Sometimes it takes a little boy raised by wolves to teach thegrown-ups how to get things done.
Mowgli, the iconic scrappy starring character of "The JungleBook," will swing into a box office littered with unloved titles. The biggestof the returning films, "Batman v Superman: Dawn of Justice," will continueits disappearing act over the April 15 weekend, likely bringing in less than $10million. Critical ratings for that title remained poor, with a 28% "rotten"score on Rotten Tomatoes as of 3:30 p.m. ET on April 14.
The superhero flick was earlier beaten by Melissa McCarthy'snew comedy "The Boss," which during the April 8 weekend collected$23.6 million in opening revenue, at the high end of forecasts and a notch above the haul for "Batman v Superman,"which garnered $23.4 million in its second weekend. "The Boss" was alsopummeled by critics,showing a 19% score on Rotten Tomatoes as of 3:30 p.m. ET on April 14.
In fact, the only "fresh" title in the group of filmsalready in theaters going into the April 15 weekend was "Zootopia." Everyother legacy title scored at 51% or below on Rotten Tomatoes.
"Zootopia's" position at the top of box office ratings— with a whopping98% "Certified Fresh" Rotten Tomatoes score — bodes well for "TheJungle Book," another Walt DisneyCo. film that features animals front and center. With a similarly strongcritical response, Disney hopes the jungle tale can muster as much financial momentumas "Zootopia" as well.
However, most forecasters are putting "The Jungle Book"next to another Disney reboot, 2015's "Cinderella." That film saw a domesticdebut gross of $67.9 million, in line with forecasts for "The Jungle Book."DeadlineHollywood expects the classic tale to collect in a range of $67 million to $75million. Varietyis looking for a debut gross of about $70 million, noting that if it hits the $75million mark it would match "Zootopia" for the third best opening of theyear. BoxOffice.comis forecasting more of a breakout for "The Jungle Book," pinning a highestimate of $81 million onto the title.
Whatever the opening rake, it seems Disney will be on its wayto the bank by the end of "The Jungle Book's" theatrical run. The productionbudget for the film was about $175 million, which puts it on the high end of a listof five similar movies compiled by SNL Kagan. The average budget for that groupwas $146.8 million. But most of the films being compared to "The Jungle Book"— like "Cinderella," "Alice in Wonderland" and "Maleficent"— had no problem cutting profits. Those three left theaters at net margins of 41.3%,52.2% and 43.6%, respectively.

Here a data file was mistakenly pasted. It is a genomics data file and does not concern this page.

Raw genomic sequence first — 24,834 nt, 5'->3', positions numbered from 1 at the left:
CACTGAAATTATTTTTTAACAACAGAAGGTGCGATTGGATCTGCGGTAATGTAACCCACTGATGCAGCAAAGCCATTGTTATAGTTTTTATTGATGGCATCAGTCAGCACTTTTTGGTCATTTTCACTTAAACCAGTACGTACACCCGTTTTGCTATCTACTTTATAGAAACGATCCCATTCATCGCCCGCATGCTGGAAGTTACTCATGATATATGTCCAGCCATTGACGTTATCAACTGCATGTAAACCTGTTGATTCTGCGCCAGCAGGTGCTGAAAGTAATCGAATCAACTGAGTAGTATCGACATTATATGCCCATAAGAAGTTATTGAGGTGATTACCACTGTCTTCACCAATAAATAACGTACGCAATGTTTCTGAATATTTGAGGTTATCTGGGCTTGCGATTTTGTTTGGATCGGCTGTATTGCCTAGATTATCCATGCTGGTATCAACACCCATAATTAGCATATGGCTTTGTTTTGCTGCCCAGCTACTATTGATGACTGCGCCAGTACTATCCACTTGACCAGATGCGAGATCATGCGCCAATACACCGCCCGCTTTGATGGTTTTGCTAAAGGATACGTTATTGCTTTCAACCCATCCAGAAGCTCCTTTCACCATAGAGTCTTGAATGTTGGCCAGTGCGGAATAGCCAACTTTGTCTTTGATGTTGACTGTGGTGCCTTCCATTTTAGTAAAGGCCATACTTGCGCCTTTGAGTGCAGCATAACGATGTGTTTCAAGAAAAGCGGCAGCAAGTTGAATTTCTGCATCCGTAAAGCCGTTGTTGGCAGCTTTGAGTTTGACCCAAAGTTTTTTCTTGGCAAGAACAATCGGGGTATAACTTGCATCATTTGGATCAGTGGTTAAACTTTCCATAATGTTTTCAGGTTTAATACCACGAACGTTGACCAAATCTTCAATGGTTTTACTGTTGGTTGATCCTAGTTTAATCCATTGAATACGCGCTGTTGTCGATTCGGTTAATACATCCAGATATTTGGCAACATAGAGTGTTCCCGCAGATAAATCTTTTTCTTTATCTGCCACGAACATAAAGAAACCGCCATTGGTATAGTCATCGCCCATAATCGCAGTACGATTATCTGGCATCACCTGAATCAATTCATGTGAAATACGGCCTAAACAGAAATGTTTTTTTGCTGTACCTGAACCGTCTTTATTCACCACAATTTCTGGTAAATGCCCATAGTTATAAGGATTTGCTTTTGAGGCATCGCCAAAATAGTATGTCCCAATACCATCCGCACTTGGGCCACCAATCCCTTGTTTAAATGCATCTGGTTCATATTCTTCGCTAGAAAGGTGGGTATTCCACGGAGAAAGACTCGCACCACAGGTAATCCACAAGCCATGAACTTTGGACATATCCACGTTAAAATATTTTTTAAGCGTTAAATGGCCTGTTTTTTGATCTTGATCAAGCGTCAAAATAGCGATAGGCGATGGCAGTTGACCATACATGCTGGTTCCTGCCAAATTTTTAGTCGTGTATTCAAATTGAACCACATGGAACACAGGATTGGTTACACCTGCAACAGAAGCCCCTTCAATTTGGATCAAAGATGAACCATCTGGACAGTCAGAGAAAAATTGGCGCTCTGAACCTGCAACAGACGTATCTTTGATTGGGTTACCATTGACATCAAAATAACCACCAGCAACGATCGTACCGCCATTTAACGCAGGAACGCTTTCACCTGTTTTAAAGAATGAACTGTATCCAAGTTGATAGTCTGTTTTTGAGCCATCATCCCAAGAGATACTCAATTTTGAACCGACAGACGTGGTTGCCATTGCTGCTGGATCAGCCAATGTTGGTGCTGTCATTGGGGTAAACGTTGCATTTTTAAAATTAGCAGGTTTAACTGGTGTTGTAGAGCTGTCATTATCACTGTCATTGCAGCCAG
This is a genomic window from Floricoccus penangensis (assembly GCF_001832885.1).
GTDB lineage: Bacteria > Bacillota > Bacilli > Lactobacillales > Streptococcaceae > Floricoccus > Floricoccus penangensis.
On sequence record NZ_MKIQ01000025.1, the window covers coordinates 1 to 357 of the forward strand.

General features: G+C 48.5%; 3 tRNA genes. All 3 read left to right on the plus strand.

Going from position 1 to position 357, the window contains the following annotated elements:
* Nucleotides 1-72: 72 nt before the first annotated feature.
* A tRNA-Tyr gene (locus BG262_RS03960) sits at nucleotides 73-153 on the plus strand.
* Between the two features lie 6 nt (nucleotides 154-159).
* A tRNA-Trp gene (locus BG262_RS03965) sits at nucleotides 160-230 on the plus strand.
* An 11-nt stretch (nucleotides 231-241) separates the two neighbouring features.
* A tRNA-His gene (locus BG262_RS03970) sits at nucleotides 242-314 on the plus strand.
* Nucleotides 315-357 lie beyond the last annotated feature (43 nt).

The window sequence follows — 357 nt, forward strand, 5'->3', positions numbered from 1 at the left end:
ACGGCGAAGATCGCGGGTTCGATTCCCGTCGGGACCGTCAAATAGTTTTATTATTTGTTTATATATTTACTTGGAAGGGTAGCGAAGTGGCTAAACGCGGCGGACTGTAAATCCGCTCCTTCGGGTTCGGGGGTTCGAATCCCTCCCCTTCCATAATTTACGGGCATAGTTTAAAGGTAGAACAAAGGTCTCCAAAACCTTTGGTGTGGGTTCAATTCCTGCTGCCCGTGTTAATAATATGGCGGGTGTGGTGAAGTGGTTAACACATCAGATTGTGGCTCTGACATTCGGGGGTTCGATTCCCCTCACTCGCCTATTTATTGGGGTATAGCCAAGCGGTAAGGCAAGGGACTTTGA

Looking at a more negative comparison, the 2015 prequel to thePeter Pan story, "Pan" from Warner Bros., was a flop, generating only$15.3 million at opening for a $152.1 million production budget. The movie wenton to post a negative margin of 101.8% by the time it left theaters. However, "Pan"seems like a more far-fetched comparison to many forecasters. It is not a Disneytitle, and it received terrible reviews, garnering a 26% onRotten Tomatoes. Meanwhile, "The Jungle Book" was running at a 93% rating as of 3:30p.m. ET on April 14.
Disney won't be the only studio looking to leverage past successinto more dollars today. Warner Bros. will bring back the story of the little barbershop-that-couldwith "Barbershop: The Next Cut," and forecasters are predicting a strongperformance.
While the film will not likely reach near the heights of "TheJungle Book," it should be a tidy little money-maker for the studio. BoxOffice.comdelivers the low end of estimates, forecasting a $19 million opening weekend; Variety bumps it up a notch with a $25 millionforecast; and Deadline takes it over the top, offering a range that touches the$30 million mark.
Those estimates would put the third title in the series, whichbows 12 years after the prior installment, at or above its predecessors. "Barbershop"and "Barbershop 2: Back in Business" saw openings of $20.6 million and$24.2 million. Those titles went on to collect net profits with margins of 50.3%and 37.6%, respectively.
The series has received generally favorable reviews, with thefirst title taking an 82% "Certified Fresh"rating from Rotten Tomatoes. The sequel slid a little in reviewers' eyes, settlingat 68%. The newest Barbershop film is back in form, posting a very strong prereleasescoreof 88% as of 3:30 p.m. ET on April 14.
Lastly on the list of new releases is a Kevin Costner flick,"Criminal," which is getting some fairly positive buzz despite bad reviewsand solid competition. BoxOffice.com is projecting "Criminal" to collectjust $6.5 million. Variety takes a morebullish tone with a forecast range of $7 million to $9 million. Deadline comes inwith a firm $9 million estimate.
Deadline noted that Costner's other recent movies have consistentlycollected at or above $12 million, and "Criminal," which follows the storyof a death row inmate enlisted to stop an international conspiracy, is getting goodword-of-mouth commentary. However, it is running up against two very competitivetitles, and it is being lambasted by critics. The film had a 14% "rotten" rating asof 3:30 p.m. ET April 14.
While Costner's draw may be predictable, "Criminal"is by no means a sure bet for Summit Entertainment LLC. A group of similar thrillersincluding "Non-Stop," "Safe House" "Jack Ryan: Shadow Recruit,""3 Days to Kill" and "Run All Night" averaged a profit marginin the red by 4.2%.